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Home » Peripheral Round-up: Linksys/Cisco Powerline Adapter and Targus Travel Stick

Peripheral Round-up: Linksys/Cisco Powerline Adapter and Targus Travel Stick

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Today’s round-up addresses the issue of expansion — first for your wired home network, and second, for those with smaller notebook computers who need more USB ports.

Linksys/Cisco Powerline AV Network Kit

This is one of the best purchases I’ve made in recent memory.  The starter kit comes with two small boxes a little bigger than the average hand, one plugs into your modem/router, and the other one connects to any devices you want to have wired internet connectivity.  The bridge that carries the signal is the power cabling within your house.  It’s much easier than running Ethernet cabling throughout your house, and can still be secured by “pairing” the boxes with one another so they won’t communicate with, say, other people using similar devices in an apartment building, or if some crafty neighbor tries to jack in to one of your outside power outlets.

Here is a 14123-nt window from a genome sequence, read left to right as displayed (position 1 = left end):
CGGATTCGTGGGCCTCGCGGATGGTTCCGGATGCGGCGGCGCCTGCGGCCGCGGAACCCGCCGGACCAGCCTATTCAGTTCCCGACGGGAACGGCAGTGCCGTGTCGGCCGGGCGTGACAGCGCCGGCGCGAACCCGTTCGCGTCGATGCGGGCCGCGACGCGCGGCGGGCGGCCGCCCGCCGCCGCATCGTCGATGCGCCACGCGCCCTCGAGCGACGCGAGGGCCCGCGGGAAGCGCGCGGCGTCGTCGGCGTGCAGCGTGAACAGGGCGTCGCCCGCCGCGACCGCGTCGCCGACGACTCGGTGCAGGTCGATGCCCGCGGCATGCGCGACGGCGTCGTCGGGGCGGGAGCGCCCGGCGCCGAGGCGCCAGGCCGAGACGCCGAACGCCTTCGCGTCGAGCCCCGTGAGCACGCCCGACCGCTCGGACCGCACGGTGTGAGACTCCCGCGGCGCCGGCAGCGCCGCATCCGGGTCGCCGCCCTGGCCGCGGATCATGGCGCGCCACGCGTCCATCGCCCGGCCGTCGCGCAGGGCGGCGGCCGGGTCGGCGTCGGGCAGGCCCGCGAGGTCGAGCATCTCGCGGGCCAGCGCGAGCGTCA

Additional receivers can be purchased separately, allowing you to expand your network to as many rooms as necessary.  The only issue I’ve run into is that if you plug them into a surge protected power strip, the signal doesn’t seem to get through in all instances.  However, I’ve been able to use the devices with non-surge-protected power strips and it worked fine.  Simple to set up, much easier than remodeling your home and fishing cables all over.

Targus Travel Stick USB 2.0 4-Port Hub

Weighing in at 1.1oz, this portable USB hub is ideal for expanding the travel notebook computer that lost a couple of USB ports in efforts to slim it down.

On the upside, it supports four devices on one adapter about the size of a cigarette lighter at USB 2.0 speeds (up to 480Mbps).  The size and shape make it easy to find a slot for in your bag, or just slip it in your pocket.  The cord between the port and adapter is built in and only a couple inches long.  May be little short for some uses, but it has a nub on the bottom of the plug that fits nicely in a hole on the bottom of the adapter’s casing, so nothing’s left dangling.

On the downside, it doesn’t support the newer USB 3.0 format, though an adapter that does will likely be out soon if it’s not already.  It also isn’t wise to use devices that rely on USB power with this sort of adapter.  They *may* work, but if you plug in other devices, the power throughput could be split, underpowering and possibly damaging the attached items.

Overall, the form factor, size, and lack of dangly parts make this a must-have for me when traveling.

About Mark Buckingham